Gust and Fundacity recently released their Annual Asian and Oceanian Accelerator Report 2015. Three accelerators from Pakistan were featured in the top 20 active accelerators in the region – who accelerated the most startups in the past year. LUMS Centre for Entrepreneurship, PlanX and Invest2Innovate made it to the list.
This year’s report is a follow-up to the report released in 2014 and its main objective is to understand how the accelerator industry has developed in the region, how accelerators are funded and monetized, while providing insights on the direction of the industry in the near future. The report includes some very thoroughly researched statistics for which over 125 organizations were surveyed in the Asia/Oceania region, out of which 54 qualified as accelerators.
According to the report, the region saw a total investment of US $16,842,427. Australia took the lead with US $5,620,000 in investment. Not far behind was India at US $3,981,000, followed by South Korea at US $1,960,460, and China at US $1,920,000. India, however, took the lead by accelerating 568 startups in the year 2015 alone.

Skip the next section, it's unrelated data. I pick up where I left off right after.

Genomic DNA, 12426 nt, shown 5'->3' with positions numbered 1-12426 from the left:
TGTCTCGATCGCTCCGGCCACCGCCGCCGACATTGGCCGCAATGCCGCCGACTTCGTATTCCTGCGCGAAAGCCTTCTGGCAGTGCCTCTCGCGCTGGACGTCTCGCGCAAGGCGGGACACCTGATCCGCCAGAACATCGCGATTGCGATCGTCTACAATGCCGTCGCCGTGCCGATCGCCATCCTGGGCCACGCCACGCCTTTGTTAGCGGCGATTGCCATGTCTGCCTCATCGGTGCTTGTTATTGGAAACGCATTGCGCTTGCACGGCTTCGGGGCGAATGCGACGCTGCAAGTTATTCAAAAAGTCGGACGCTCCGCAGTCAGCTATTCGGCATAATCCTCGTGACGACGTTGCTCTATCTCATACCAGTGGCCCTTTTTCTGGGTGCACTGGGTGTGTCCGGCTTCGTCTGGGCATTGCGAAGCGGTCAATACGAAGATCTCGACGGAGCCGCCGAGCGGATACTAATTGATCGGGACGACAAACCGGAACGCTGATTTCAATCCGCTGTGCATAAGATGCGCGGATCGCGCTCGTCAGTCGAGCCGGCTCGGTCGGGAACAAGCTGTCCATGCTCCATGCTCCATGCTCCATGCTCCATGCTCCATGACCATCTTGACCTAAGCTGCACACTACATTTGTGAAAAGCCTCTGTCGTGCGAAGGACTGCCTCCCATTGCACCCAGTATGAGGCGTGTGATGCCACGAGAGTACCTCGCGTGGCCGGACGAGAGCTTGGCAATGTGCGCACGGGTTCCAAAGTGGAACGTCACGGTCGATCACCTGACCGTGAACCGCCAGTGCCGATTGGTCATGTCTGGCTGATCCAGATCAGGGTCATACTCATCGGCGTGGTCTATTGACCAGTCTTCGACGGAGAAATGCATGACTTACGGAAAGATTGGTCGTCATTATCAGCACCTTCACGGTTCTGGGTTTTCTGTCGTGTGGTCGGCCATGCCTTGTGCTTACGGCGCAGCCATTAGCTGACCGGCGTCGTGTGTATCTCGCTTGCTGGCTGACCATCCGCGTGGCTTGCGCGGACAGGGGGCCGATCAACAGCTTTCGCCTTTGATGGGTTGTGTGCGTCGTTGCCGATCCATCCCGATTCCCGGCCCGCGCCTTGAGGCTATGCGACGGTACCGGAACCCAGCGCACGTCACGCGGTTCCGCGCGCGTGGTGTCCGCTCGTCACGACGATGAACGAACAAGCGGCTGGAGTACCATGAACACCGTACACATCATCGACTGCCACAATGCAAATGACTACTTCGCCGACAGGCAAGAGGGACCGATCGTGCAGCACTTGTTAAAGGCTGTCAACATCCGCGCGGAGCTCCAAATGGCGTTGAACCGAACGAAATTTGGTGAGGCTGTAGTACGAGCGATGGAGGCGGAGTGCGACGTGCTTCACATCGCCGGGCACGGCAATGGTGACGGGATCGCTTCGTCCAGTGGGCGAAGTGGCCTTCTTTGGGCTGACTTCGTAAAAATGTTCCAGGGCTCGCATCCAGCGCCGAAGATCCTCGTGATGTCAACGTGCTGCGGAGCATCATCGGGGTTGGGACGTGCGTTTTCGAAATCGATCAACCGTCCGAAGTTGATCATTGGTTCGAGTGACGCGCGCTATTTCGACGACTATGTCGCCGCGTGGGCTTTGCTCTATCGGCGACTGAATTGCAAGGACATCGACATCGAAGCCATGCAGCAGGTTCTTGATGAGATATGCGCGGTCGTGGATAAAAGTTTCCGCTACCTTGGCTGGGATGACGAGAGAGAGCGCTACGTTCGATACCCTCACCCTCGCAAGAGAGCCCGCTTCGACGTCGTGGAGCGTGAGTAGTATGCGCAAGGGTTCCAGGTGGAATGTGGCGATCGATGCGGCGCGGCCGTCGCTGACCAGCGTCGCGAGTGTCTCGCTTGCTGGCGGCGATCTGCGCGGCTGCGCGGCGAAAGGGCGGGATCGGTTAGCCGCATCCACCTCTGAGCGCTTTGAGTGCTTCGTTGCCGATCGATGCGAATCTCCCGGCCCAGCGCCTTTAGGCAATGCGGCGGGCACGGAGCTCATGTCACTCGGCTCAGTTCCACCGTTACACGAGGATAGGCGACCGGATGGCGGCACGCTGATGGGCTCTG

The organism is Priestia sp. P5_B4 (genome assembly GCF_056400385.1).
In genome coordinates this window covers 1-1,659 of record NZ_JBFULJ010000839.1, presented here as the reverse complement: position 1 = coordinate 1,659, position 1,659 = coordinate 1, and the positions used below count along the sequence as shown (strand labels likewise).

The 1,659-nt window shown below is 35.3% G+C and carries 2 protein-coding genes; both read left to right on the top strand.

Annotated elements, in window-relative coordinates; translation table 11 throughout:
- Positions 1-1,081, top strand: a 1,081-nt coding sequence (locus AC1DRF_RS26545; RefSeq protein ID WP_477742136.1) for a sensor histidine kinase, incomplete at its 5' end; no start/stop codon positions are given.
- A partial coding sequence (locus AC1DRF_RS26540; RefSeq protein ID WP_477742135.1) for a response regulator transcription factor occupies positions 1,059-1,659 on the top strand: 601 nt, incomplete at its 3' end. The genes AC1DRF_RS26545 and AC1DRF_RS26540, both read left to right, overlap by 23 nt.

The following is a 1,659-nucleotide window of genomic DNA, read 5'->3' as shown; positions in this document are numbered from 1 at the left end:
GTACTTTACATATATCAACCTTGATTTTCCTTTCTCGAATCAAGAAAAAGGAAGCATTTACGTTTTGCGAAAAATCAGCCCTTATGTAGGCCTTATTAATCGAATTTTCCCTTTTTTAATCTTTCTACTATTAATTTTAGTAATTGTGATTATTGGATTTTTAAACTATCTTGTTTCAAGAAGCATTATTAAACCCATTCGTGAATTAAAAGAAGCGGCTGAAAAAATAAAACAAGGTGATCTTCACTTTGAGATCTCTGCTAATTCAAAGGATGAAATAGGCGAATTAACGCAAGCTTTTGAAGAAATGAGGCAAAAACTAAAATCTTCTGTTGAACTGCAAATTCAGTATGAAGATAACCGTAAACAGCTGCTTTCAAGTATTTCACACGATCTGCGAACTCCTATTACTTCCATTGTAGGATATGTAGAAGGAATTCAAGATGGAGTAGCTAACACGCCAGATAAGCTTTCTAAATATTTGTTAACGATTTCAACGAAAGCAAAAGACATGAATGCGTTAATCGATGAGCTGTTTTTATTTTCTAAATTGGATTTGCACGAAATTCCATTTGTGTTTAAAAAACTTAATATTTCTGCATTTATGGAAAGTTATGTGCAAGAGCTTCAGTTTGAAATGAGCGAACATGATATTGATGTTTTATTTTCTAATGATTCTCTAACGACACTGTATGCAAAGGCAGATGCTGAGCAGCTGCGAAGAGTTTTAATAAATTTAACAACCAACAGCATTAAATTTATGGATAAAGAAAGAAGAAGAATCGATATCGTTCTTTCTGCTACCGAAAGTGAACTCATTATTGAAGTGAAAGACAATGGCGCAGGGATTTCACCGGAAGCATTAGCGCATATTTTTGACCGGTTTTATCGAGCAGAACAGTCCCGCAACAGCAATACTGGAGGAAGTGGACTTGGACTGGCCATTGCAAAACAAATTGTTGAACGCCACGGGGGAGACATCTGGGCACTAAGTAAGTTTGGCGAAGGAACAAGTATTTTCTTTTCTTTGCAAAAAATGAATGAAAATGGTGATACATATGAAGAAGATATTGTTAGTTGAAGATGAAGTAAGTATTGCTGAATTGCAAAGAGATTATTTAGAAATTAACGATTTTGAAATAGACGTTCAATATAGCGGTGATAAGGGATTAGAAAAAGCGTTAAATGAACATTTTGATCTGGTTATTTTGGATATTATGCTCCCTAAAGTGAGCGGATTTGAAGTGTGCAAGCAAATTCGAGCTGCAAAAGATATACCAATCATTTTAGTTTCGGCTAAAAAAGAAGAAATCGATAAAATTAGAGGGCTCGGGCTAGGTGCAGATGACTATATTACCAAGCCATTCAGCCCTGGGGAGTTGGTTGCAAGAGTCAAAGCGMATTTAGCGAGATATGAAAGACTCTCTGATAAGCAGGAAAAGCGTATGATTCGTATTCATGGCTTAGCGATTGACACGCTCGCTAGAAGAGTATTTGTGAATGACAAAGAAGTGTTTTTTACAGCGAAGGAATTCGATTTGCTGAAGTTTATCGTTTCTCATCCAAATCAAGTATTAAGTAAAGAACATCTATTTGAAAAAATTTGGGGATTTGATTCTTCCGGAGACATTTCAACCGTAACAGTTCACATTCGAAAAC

Going by the number of accelerated startups, this news does sound good for Pakistan. However, there is still a lot of work that needs to be done. It all boils down to the issue of quality versus quantity. Right now, we have a lot of emerging startups but very few of them are targeting hot markets.
According to the survey, because of the global prominence of Fintech, Internet of Things, Health, and Education, these were the hottest markets Asian accelerators were most interested in. Apart from Health, the rest of the markets remain largely untapped by Pakistani startups. In order to understand this, compare the amount of investment raised by Pakistan’s 54 startups and that raised by China’s mere 13 startups. The need of the hours is to bring a focus towards emerging segments in order to attract international venture capitalists.
The report also featured some insights about how accelerators in the Asia and Oceania Region fund themselves in order to remain functional. 30% of accelerators reported that they either received a mix of private and public funding or were 100% publicly funded. When it comes to generating revenues, most of them, it appeared, invest a small amount in their incoming startups in exchange for some equity. 43% of Asian and Oceanian accelerators earn revenue from startup exits within the short-term (within 12 months), while 62% of them plan to earn revenue from startup exits over the long-term (12 months or longer).
You can read the entire report here.
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